216 Squadron – Dedicating the new Memorial

Go Back to Latest News

216 Squadron – Dedicating the new Memorial

You may recall a little while ago that a request was circulated around the Company on behalf of 216 Squadron who were one our of Affiliates for many years before disbanding. Their Association was collecting to raise funds to make and install a memorial to those who served and those who died in the line of duty. I am pleased to say that they reached their goal and on 2nd April 2022, from both personal donations including my own and some from individual Fuellers and also our Charitable Trust Fund.

My family and I arrived at the National Memorial Arboretum on a crisp morning with thick coats at the ready. We partook of refreshments in the Aspects building, a large yet cosy and peaceful function area. After a short time we walked among those present to the area of the Arboretum where the memorial had been erected only the day before. One of the first to arrive, the quiet sight of the memorial, by sculptor Matthew Lane Sanderson Ma AWG, took my breath away. An eagle grasping a water droplet within which is a bomb. The eagle representing the RAF, the water droplet representing provisions and supplies brought in by 216, and the bomb to signify their time as a bomber squadron.

The Squadron was formed in 1918 in France and originally operated 0/400 Handley Page open cockpit bi-plane bombers. The inter war years saw them delivering mail and freight as well as route-proving and survey work throughout North and West Africa. In 1941 216 Squadron transported the SAS on their first ever operation SQUATTER and a few years later in 1944 worked on detachment in Burma supporting Chindits where in three months the Squadron dropped more than 600 tons of supplies, carried 7,200 passengers and evacuated 500 casualties. 216 Squadron was the first military jet squadron receiving the Comet C Mk2 in June 1956 and the C Mk4 February 1962. The squadron reformed on 1st November 1984, flying the Tristar aircraft as a result of the Falklands War. In the course of the Tristar era, the Squadron was awarded Battle Honours for ‘Gulf 1991’, ‘Kosovo 1999’, Afghanistan 2001-14’, ‘Iraq 2003-11’ and ‘Libya 2011’. The Squadron was disbanded on 31st March 2014, before being reformed on 1st April 2020 as a swarming drone experimental Squadron.

There were many present both from 216 Squadron in days gone by and friends and supporters as they formed a semi circle around the Memorial for the short service of dedication. The Padre welcomed us and after we had sung a rather moving ‘I vow to The My Country’ with accompaniment, spoke about the Squadron, in particular remembering a 216 Squadron crew that had died one this day some years ago. There followed a reflection by Air Vice-Marshal Paul Atherton OBE, who had been our Affiliates link with the Fuellers. He explained that a time capsule containing all the names of donors, including our family name and the Fuellers, were within the capsule that was being inserted into the base of the Memorial and sealed by an inscribed plate, resting there for perpetuity. One this had been placed, we stood for the last post and a minutes silence. Finally, the Padre gave a blessing before the Departure.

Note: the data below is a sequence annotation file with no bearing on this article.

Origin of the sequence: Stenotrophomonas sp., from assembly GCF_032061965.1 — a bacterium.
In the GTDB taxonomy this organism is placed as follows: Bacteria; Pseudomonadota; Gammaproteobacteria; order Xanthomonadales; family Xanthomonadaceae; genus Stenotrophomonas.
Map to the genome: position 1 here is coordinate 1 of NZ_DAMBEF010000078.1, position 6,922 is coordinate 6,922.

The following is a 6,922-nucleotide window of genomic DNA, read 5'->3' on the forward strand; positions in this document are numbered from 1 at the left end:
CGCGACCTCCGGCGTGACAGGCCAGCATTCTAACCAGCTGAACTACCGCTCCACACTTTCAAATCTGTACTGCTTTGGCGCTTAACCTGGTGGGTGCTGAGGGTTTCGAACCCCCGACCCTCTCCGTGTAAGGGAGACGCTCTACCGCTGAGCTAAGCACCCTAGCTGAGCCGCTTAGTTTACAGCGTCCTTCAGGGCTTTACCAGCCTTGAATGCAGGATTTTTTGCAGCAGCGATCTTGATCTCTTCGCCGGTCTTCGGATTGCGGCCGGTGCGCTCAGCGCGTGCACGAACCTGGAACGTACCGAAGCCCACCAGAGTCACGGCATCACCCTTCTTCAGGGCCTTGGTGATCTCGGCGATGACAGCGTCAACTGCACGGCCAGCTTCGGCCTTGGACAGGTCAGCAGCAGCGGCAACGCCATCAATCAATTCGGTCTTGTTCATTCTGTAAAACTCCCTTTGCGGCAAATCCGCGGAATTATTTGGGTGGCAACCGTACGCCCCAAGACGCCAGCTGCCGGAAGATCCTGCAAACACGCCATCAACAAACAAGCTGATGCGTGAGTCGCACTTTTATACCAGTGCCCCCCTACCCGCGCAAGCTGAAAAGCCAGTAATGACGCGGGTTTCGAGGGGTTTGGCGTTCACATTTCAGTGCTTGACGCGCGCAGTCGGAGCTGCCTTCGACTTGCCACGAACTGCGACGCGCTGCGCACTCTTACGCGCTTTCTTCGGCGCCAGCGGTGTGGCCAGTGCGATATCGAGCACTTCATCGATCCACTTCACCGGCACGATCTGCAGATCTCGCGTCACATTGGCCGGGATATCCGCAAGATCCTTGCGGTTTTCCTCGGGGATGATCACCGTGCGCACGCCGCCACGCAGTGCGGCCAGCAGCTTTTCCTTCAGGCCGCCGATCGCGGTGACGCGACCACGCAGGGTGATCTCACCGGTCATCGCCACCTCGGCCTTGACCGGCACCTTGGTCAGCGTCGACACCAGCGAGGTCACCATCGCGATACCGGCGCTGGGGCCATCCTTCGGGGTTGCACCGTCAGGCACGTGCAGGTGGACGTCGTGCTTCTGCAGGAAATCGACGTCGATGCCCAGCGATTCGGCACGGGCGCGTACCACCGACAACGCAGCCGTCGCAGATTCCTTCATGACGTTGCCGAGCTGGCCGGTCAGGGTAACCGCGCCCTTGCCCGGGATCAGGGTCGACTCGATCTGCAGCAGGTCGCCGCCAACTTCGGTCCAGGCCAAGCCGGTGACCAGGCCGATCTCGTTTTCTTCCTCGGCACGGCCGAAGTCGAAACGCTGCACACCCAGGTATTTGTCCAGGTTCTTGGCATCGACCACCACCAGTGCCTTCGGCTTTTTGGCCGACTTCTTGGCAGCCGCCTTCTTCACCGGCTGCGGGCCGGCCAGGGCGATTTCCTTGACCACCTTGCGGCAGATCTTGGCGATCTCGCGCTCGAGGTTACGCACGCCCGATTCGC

We lingered while photographs were taken to record the day, including being invited into a photograph with Paul Atherton as The Fuellers, before taking a short walk through the nearby RAF Memorials and returning to the Aspects Buildings for Refreshments.  We had been invited to join in the evening dinner but were only able to join for the day. Ahead of the evening meal, the Chairman of the 216 Association announced that the sculptor had also created a smaller version of the Memorial, but no less impressive, about a foot high, which was going to be auctioned at the evening dinner and those not able to stay were invited to submit sealed bids. Meanwhile we had very interesting chats about the Squadrons current work, as a small group of 8 or so personnel working with drones before reminiscing about Beer for the Boys which we personally supported having invited their representative to our WWII Revue, ‘Don’t Forget Your Gas Mask’ through our local Am Dram where we had a collection each night for the cause.  

After lunch, my family and I walked around the Arboretum and took in the many different Memorials from each of the services and for many different conflicts and units.  One that particularly struck me was the sight of sparkling gold poles through the trees, gleaming in the sun looking rather out of place. As the path lead to the area I realised that the poles were those that you would find on a Carousel, depicting the corners of an area of remembrance. Approaching the Memorial, there was a beautifully painted and highly polished Carousel horse next to the plinth detailing the Showmen who left fairs and circuses in the service of their country, from all over the country, and who did not return. Such a strikingly peaceful and innocent sight amongst so much neutral stone and so many silent trees. Nearby, the WWI Memorial ‘Shot At Dawn’ to commemorate the 306 British Army and Commonwealth soldiers executed after courts-martial for desertion and other capital offences.

In contrast, rounding the final corner of the Polish Memorial before walking through the vast area of beautifully cut grass and striking daffodils, lined with memorials to the army, tank divisions and bomb clearance personnel back to where we started. A peaceful, beautiful, emotional place. I will carry the day with me for a very long time to come.

By Master Fueller, Carrie Marsh